Tribune Editorial: Salt Lake City is good for the Olympics. It’s time to let the Olympics work for Salt Lake City.

This community needs — and deserves to — leverage our Olympic-level attractiveness into permanent upgrades to our community, upgrades that benefit all of us.

(Rick Egan | The Salt Lake Tribune) Members of the International Olympic Committee and U.S. Olympic & Paralympic leaders snap photos of the view, as they visit Snowbasin Ski Resort, on Friday, April 12, 2024.

Ask not what Salt Lake City can do for the Olympics. We already know. Ask what the Olympics can do for Salt Lake City.

A contingent of the International Olympic Committee visited Utah earlier this month to check out our existing infrastructure — physical and political — in advance of the increasingly likely possibility of awarding the 2034 Winter Games to Salt Lake City.

They liked what they saw. A lot. Enough that the official decision to return the games to Salt Lake City, Park City and environs after their successful turn here in 2002 may come as soon as July.

It’s not only that we still have many of the facilities built for 2002, but also that they have remained in use, kept up and ready to host the world’s best athletes again. And the political climate is such — one poll shows that 80% of Utahns want the games to return — that the IOC is confident another visit to our community will be a success.

Olympic officials are even floating the possibility that Salt Lake could become one of a small number of cities to rotate as Winter Games hosts. On a warming planet, there just aren’t that many places that have the most essential ingredient of all. Lots of snow.

All of that puts Utah and Salt Lake City in the co-pilot’s seat as plans are made and carried out.

Bluntly put, it is time for the people of Utah to ask, “What’s in it for us?” Not just for the length of the world’s visit, but afterward.

Ski jumping and ice hockey venues are a plus for our community. The signs and plaques and fountains and public art and cast-iron park benches with the Olympic logo scattered about are nice.

But what this community needs and deserves is to leverage our Olympic-level attractiveness into permanent upgrades to our community, upgrades that benefit all of us, including those who won’t go near an ice rink or snowboarding hill, during the games or after.

Clean the house and fix the toilet

The situation is like the inspiration to clean up a messy apartment before the in-laws visit. To finally fix the leaky toilet and cracked floor tiles before putting your house on the market. To do things that should have been done already but, by human nature, get put off until you know someone else is looking.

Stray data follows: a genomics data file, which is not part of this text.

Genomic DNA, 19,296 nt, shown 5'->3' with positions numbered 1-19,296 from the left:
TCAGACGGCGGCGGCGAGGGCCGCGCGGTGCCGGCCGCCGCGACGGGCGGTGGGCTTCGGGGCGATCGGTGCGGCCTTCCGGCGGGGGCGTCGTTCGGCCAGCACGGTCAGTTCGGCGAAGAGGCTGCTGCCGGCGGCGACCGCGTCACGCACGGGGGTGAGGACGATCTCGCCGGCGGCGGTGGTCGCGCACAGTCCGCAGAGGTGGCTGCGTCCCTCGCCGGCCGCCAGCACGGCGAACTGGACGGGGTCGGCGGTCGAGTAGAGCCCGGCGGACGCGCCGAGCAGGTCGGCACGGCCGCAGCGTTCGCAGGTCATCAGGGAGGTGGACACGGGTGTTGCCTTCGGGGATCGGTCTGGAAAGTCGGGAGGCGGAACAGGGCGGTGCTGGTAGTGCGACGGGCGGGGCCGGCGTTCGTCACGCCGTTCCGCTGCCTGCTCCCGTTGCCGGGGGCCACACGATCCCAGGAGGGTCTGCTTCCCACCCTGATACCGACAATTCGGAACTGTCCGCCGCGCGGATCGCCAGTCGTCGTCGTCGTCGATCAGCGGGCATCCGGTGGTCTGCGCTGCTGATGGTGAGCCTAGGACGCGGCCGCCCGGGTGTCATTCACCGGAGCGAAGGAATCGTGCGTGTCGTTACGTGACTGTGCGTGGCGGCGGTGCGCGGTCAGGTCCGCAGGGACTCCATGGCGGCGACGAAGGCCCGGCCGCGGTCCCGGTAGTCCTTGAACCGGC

The looming return of the Olympics — 10 years is not that long — means that our community and state leaders should now be inspired to pay for and carry out some big-ticket, grand-vision things that we should have accomplished long ago.

The Utah Transit Authority has plans for expanding and upgrading its bus and rail services. Plans that include not only more needed TRAX service to and from Salt Lake International Airport and increasing frequency on the FrontRunner commuter rail line, but also ways to overcome chronic staffing shortages.

UTA officials are open about the fact that meeting the needs of Olympic visitors is key to getting these plans off the drawing board.

Utahns may also hope that their Legislature will do for a global audience what it hasn’t done for its own constituents. Rescue the Great Salt Lake, for example, and clean up our communities’ air, both of which matter for that annual snowfall that we and the IOC like so much.

That means things such as redoubled efforts to reduce diversions of water for agriculture and to block such air-fouling projects as a planned gravel pit in Parleys Canyon. (A project that offends the environmental sensibilities of even many of the mining company’s stockholders.)

And no infrastructure project in our communities should go forward without some serious thought given to our most acute need, a big increase in all levels of housing, especially for those who can’t dream of affording any of those luxury towers going up downtown.

The envisioned Olympic village, which officials say would include housing not just for athletes but also for some of their families, can and must be another way of turning fleeting Olympic glory into a permanently livable community.

Don’t let Sundance get away

Just as we are seeing that the Winter Olympics may be returning to Utah, we hear rumblings that the Sundance Film Festival may be going away.

It may be no more than some necessary due diligence, and/or a bargaining ploy to get better deals from local governments. But the people who run the annual intersection of Hollywood elites and up-and-coming filmmakers have put out the word that the current contracts expire after the 2026 event and that they are soliciting bids for a new home after that.

It’s no secret that the charm of the annual crush of visitors, jamming the streets and driving up prices, has worn off for many in Park City. Shifting more of the events down the canyon to Salt Lake City, which already hosts many of the screenings and other events, would be an obvious way to keep the festival, and its annual infusion of visitor dollars, here.

While it is not on the festival’s official list of concerns, local fans of Sundance must be aware that Utah’s recent flood of right-wing legislation — banning books, banning diversity programs in public schools and colleges, banning treatment for transgender youth, severely restricting abortion rights — is not on the positive side of the ledger for any creative enterprise looking for a home.

The same factors may also play a role in any decisions about Salt Lake City as a future home for the Winter Olympics after 2034 and other athletic events.

If Utah wants to welcome the world, it must be more obvious about welcoming all of it.